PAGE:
Pattern: Multiple service instances per host
You have applied the Microservice architecture pattern and architected your system as a set of services. Each service is deployed as a set of service instances for throughput and availability.
How are services packaged and deployed?
- Services are written using a variety of languages, frameworks, and framework versions
- Each service consists of multiple service instances for throughput and availability
- Service must be independently deployable and scalable
- Service instances need to be isolated from one another
- You need to be able to quickly build and deploy a service
- You need to be able to constrain the resources (CPU and memory) consumed by a service
- You need to monitor the behavior of each service instance
- You want deployment to reliable
- You must deploy the application as cost-effectively as possible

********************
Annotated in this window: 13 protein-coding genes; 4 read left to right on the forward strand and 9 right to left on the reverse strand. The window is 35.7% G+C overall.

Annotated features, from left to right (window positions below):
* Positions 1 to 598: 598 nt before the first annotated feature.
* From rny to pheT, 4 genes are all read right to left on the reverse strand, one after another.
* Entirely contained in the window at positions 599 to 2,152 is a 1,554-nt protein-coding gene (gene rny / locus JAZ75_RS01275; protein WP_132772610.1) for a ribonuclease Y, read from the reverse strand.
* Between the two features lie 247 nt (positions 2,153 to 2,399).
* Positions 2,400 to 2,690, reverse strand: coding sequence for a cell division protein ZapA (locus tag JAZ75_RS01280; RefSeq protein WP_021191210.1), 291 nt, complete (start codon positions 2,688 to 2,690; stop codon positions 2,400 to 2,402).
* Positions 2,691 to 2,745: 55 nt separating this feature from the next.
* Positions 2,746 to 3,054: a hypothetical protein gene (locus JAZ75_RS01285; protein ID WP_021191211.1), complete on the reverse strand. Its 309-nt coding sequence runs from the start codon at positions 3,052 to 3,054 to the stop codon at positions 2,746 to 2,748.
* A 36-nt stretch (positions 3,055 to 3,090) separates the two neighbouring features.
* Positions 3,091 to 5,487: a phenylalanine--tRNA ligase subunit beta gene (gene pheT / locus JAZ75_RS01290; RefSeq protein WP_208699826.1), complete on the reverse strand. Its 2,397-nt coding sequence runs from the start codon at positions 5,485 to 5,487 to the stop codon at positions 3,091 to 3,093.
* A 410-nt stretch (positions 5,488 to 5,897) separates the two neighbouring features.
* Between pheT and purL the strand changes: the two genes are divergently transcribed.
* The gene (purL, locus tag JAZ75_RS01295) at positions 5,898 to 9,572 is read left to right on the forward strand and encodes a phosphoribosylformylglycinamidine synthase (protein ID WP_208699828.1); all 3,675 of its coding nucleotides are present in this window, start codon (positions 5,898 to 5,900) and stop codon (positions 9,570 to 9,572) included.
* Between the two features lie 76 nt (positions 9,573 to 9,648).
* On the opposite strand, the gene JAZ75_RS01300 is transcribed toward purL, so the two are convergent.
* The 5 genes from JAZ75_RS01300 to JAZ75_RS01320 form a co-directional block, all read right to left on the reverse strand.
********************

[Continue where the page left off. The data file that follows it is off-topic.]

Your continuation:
Run multiple instances of different services on a host (Physical or Virtual machine).
There are various ways of deploying a service instance on a shared host including:
- Deploy each service instance as a JVM process. For example, a Tomcat or Jetty instances per service instance.
- Deploy multiple service instances in the same JVM. For example, as web applications or OSGI bundles.
The benefits of this pattern include:
- More efficient resource utilization than the Service Instance per host pattern
The drawbacks of this approach include:
- Risk of conflicting resource requirements
- Risk of conflicting dependency versions
- Difficult to limit the resources consumed by a service instance
- If multiple services instances are deployed in the same process then its difficult to monitor the resource consumption of each service instance. Its also impossible to isolate each instance